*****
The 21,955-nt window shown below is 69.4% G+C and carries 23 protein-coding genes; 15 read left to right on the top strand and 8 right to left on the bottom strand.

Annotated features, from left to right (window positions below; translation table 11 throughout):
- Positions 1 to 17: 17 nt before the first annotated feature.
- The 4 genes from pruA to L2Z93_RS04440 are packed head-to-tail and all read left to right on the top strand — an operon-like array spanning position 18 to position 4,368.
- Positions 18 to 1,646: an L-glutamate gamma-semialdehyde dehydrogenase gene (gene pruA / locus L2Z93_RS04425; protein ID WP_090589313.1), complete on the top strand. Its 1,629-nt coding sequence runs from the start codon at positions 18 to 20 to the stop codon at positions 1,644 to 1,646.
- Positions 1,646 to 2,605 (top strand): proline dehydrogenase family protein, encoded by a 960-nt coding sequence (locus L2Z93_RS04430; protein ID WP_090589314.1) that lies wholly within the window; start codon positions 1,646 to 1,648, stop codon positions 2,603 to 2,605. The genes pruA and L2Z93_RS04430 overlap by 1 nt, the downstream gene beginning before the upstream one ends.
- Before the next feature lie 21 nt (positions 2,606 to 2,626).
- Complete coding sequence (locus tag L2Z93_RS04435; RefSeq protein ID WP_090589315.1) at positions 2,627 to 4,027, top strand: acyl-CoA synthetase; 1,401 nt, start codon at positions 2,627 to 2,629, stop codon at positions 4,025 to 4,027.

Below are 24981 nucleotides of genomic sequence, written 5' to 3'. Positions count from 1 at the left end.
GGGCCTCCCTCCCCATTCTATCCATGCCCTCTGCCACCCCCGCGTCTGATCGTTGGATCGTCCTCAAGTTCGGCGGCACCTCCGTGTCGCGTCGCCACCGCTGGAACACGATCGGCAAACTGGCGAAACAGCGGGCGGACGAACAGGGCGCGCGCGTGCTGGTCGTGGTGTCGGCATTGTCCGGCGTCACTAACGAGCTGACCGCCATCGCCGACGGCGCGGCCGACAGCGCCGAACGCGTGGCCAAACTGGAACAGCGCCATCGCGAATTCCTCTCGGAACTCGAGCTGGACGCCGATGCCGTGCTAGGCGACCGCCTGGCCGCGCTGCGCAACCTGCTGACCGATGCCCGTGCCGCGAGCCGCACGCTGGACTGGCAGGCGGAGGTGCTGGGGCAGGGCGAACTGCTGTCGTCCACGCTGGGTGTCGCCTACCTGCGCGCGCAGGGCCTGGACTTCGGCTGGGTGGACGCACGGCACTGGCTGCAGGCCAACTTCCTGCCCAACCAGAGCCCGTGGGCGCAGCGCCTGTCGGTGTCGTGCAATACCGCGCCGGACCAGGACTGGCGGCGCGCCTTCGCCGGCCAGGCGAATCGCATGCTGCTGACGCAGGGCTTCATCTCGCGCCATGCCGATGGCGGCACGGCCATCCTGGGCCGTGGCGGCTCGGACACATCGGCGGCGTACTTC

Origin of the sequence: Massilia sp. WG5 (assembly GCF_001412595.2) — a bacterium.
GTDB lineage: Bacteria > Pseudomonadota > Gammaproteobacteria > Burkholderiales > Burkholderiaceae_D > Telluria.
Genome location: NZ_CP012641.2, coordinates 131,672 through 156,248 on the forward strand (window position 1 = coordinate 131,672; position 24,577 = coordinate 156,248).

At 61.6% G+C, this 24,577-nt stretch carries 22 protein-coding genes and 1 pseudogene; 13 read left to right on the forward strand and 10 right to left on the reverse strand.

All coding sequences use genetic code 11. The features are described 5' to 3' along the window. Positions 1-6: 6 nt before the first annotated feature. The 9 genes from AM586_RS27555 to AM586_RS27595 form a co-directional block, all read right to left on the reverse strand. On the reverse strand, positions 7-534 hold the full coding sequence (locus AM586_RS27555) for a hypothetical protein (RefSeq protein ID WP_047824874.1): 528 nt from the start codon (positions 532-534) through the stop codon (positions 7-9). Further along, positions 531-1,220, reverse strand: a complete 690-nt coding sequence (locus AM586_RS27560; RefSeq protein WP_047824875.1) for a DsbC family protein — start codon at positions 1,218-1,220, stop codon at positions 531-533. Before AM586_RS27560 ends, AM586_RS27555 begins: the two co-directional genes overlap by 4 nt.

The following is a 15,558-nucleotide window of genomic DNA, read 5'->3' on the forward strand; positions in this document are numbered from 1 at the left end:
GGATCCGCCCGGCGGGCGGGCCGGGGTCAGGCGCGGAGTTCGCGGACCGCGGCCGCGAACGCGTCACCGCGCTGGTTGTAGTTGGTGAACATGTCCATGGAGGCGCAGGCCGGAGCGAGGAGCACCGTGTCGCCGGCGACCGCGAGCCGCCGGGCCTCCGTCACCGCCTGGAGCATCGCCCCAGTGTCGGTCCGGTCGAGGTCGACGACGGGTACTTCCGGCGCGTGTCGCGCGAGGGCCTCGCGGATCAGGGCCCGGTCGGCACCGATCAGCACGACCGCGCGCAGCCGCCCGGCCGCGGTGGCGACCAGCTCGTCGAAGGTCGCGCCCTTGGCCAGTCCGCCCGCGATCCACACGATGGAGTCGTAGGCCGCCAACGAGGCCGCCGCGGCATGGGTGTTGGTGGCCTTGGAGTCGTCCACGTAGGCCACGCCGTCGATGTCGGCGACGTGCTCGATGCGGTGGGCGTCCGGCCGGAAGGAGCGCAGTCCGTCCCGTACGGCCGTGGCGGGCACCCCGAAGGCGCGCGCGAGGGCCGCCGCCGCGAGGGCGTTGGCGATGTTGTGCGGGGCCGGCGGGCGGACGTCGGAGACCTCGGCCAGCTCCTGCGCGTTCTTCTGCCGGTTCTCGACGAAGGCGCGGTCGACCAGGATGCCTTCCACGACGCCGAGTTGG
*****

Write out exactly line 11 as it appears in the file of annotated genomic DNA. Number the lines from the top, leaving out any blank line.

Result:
Origin of the sequence: Massilia sp. WG5 (assembly GCF_001412595.2) — a bacterium.